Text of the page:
There's yet more evidence that cheap, widely available steroids can help save the lives of critically ill COVID-19 patients. In a new analysis that included data from seven clinical trials, the drugs reduced the risk of death among patients by one-third, compared with patients given only standard care.
Based on the analysis, the World Health Organization (WHO) updated its treatment guidelines for corticosteroids, recommending that those with a severe COVID-19 infection receive the drugs for seven to 10 days as their new standard of care. Those with mild infections shouldn't get steroids because "current data indicated they would not likely derive benefit and may derive harm" from taking the drugs, the guidelines state.
The new analysis was published Sep. 2 in the Journal of the American Medical Association (JAMA).
Early on, there were hints that steroids could be life-saving for COVID-19 patients. For instance, data from China, published in March in JAMA Internal Medicine, suggested that corticosteroids could reduce deaths among coronavirus patients with "acute respiratory distress syndrome" (ARDS) — a condition where the lungs become severely inflamed and their air sacs fill with pus.
In June, U.K. researchers reported that a steroid called dexamethasone reduced the death rate among COVID-19 patients who required oxygen, either through ventilation or less-invasive methods, Live Science previously reported. But that research had not yet been peer reviewed.
"Without access to full trial details, clinicians were uncertain whether to begin using dexamethasone in patients hospitalized with COVID-19, and if they used it, how they should implement it in practice," professors of medicine Hallie Prescott and Todd Rice wrote in an editorial about the new analysis, also published today in JAMA.
That said, "there has been widespread adoption of steroids in the care of critically ill patients with COVID-19" since the U.K. report came out, Dr. Nahid Bhadelia, medical director of the Special Pathogens Unit at the Boston University School of Medicine, told Stat News. "This is particularly true in many resource-limited countries where I work," she noted, given that dexamethasone is cheap and easy to get.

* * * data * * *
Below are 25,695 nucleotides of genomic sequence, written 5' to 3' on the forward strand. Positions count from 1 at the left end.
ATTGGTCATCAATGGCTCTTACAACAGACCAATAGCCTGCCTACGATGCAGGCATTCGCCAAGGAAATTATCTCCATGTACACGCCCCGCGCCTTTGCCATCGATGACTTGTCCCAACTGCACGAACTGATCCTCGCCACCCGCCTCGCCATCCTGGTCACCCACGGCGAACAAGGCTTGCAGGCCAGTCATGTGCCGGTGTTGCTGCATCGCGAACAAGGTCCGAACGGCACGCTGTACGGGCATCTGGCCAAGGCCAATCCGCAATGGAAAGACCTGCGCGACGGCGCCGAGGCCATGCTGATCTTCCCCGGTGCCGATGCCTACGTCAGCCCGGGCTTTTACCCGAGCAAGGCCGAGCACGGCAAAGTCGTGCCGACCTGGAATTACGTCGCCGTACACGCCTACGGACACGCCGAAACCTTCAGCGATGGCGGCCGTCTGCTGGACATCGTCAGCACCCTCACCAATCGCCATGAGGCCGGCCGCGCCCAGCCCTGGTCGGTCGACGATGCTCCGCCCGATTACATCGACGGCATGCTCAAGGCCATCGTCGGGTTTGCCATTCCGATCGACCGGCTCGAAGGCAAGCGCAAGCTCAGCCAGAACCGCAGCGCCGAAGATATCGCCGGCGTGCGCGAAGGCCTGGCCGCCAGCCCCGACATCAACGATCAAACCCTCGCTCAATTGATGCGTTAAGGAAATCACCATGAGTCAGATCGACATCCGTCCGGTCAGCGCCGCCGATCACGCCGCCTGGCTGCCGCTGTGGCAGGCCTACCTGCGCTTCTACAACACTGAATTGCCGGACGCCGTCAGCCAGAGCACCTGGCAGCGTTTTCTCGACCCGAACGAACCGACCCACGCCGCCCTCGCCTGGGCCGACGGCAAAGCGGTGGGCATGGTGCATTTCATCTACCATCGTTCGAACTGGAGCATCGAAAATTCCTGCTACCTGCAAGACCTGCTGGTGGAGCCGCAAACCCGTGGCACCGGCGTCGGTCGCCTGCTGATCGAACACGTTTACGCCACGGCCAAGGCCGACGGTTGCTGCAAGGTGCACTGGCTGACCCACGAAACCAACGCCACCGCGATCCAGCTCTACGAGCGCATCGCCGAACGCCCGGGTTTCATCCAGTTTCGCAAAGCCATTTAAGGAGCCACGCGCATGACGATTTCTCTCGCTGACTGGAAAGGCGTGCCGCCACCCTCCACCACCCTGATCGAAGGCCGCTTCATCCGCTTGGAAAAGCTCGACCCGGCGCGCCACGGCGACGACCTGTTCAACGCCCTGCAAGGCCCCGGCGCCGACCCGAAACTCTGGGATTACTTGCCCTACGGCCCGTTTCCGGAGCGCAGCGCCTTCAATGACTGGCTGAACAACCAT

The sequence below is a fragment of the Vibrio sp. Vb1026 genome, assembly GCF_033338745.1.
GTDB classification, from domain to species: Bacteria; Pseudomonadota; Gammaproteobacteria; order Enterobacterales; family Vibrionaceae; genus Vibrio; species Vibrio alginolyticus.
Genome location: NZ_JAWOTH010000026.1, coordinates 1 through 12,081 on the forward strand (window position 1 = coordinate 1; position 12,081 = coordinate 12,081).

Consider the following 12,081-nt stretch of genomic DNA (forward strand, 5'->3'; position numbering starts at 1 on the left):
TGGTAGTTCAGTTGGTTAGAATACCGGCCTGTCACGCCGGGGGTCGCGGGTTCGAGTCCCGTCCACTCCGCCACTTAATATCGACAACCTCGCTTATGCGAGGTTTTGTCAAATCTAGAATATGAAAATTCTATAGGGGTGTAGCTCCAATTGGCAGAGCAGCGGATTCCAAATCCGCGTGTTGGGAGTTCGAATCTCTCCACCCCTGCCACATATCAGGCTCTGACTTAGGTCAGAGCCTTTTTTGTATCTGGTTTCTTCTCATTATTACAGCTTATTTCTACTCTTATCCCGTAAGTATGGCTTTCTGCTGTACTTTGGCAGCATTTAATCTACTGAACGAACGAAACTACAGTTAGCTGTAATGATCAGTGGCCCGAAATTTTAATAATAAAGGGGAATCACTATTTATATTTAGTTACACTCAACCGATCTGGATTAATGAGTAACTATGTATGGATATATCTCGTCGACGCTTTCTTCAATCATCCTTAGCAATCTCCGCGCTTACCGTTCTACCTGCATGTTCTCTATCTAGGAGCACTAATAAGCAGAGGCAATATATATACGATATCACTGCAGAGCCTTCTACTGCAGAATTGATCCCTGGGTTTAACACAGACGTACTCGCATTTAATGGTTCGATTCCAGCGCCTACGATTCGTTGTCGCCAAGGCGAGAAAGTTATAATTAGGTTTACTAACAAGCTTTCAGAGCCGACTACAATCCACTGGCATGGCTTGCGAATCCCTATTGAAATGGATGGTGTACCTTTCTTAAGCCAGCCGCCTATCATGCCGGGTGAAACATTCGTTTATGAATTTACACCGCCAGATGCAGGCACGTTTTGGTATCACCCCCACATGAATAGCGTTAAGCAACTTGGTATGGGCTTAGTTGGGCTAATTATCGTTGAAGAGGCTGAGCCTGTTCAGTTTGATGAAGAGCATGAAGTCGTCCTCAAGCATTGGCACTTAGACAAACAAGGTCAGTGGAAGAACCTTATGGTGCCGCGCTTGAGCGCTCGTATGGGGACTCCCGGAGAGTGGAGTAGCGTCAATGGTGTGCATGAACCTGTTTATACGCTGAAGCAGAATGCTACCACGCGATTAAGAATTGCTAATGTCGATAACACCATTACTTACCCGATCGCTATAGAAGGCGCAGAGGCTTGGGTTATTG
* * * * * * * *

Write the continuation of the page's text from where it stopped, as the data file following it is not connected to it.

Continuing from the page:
Dexamethasone works by suppressing the immune system and reducing inflammation in the body, and is commonly prescribed for psoriasis, rheumatoid arthritis, asthma and some cancers, such as leukemia, Live Science previously reported. In the new analysis, the researchers looked at trials that tested either dexamethasone or one of two other steroids, hydrocortisone and methylprednisolone. All the drugs similarly dampen the immune response, cause blood vessels to constrict and help to reduce fibrosis, or the development of thick scar tissue, according to the JAMA editorial.
According to the analysis, all three steroids reduced patient mortality at similar rates; overall, the authors calculated a 34% reduction in the risk of death among critically ill patients given steroids compared with those given standard care, Stat News reported. Overall, only 18% of those taking steroids reported serious side effects, compared with 23% of those given standard care; within individual trials, these relative rates differed, but in most of the studies, steroids weren't associated with a higher risk of side effects.
The new analysis should dispel any remaining doubts about administering steroids to critical COVID-19 patients, Dr. Todd Rice, an associate professor of medicine and critical care physician at Vanderbilt University School of Medicine, told The New York Times. Previous studies of the coronaviruses SARS-CoV and MERS-CoV suggested that steroids might hobble the immune system as it attempts to fight off the pathogens, but that doesn't seem to be a big concern here, according to the JAMA editorial.
The benefits of steroids outweigh the risks to critical COVID-19 patients, although "the exact threshold at which an individual patient should be prescribed corticosteroids remains unclear," Prescott and Rice wrote in the editorial. For example, there are different forms of acute respiratory distress syndrome, and steroids may relieve one form of ARDS more effectively than another, they noted. Further research should reveal who exactly should be given steroids, at what dose and when in the course of their illness.
Originally published on Live Science.
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Nicoletta Lanese is the health channel editor at Live Science and was previously a news editor and staff writer at the site. She holds a graduate certificate in science communication from UC Santa Cruz and degrees in neuroscience and dance from the University of Florida. Her work has appeared in The Scientist, Science News, the Mercury News, Mongabay and Stanford Medicine Magazine, among other outlets. Based in NYC, she also remains heavily involved in dance and performs in local choreographers' work.